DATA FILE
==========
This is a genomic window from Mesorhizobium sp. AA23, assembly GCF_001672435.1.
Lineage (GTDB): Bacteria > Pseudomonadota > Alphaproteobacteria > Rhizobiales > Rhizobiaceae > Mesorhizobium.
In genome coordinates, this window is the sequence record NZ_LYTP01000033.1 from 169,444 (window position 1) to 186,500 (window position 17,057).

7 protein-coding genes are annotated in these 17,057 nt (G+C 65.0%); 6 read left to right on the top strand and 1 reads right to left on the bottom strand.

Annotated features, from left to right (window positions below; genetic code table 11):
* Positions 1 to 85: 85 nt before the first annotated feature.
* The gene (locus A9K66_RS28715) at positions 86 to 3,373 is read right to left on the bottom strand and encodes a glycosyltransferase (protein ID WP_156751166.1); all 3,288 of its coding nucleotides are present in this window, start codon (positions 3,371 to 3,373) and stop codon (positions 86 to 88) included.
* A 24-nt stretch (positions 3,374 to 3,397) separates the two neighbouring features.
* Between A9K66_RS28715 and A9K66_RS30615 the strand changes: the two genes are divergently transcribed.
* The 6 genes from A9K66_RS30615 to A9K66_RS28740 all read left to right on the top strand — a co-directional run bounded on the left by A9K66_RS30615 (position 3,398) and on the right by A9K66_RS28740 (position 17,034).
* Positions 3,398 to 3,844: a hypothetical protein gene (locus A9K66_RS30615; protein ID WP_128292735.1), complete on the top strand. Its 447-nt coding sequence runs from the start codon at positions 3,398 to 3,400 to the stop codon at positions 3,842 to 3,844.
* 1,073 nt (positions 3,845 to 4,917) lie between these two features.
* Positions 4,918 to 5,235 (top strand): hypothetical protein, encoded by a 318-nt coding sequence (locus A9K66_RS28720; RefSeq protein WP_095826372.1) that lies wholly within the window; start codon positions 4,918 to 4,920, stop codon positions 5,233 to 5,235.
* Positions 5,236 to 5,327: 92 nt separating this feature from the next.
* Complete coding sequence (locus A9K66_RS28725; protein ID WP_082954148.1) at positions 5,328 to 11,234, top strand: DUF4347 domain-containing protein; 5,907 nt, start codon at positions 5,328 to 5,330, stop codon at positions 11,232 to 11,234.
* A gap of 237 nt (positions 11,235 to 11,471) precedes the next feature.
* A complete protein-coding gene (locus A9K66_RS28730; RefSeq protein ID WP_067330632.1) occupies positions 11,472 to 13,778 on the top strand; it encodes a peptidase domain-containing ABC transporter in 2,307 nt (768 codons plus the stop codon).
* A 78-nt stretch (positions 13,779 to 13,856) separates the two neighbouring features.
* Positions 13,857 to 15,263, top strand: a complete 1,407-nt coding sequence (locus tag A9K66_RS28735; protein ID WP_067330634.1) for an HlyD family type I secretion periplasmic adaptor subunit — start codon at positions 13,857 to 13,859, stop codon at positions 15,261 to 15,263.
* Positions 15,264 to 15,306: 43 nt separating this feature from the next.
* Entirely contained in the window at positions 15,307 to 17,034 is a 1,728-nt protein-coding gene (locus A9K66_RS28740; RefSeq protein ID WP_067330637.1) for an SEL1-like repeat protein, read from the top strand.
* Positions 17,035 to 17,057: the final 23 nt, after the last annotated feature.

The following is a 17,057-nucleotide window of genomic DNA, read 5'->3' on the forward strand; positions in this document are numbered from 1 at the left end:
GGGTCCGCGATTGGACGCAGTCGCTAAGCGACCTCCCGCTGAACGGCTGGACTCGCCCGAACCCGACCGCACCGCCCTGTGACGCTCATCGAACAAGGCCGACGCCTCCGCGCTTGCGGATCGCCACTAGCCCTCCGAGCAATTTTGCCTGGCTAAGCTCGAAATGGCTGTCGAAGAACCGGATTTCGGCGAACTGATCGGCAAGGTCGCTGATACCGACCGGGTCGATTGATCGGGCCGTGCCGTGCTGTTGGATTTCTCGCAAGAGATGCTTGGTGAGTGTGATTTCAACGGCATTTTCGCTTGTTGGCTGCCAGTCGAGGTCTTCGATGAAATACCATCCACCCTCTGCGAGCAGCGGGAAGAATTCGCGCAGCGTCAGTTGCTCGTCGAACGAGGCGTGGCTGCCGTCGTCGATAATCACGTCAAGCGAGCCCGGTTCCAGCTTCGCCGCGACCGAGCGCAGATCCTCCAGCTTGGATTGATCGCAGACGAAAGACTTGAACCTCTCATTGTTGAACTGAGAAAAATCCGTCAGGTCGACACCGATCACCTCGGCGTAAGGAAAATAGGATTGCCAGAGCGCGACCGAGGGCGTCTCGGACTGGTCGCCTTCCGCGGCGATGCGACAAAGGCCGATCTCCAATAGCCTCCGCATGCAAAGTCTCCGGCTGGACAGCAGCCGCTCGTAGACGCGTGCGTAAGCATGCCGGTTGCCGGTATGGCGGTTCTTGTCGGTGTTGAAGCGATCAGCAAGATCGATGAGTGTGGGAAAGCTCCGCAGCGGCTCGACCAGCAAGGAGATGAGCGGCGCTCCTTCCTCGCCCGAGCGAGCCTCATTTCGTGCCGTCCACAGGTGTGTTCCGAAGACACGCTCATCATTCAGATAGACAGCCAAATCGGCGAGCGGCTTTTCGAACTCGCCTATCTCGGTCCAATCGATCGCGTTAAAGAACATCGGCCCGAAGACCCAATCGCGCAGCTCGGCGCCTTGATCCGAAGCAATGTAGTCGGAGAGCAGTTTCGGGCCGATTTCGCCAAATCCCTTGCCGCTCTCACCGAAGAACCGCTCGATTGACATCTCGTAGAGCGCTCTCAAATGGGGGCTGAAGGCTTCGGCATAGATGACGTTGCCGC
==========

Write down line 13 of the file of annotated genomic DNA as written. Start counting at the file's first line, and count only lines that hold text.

* Positions 4,918 to 5,235 (top strand): hypothetical protein, encoded by a 318-nt coding sequence (locus A9K66_RS28720; RefSeq protein WP_095826372.1) that lies wholly within the window; start codon positions 4,918 to 4,920, stop codon positions 5,233 to 5,235.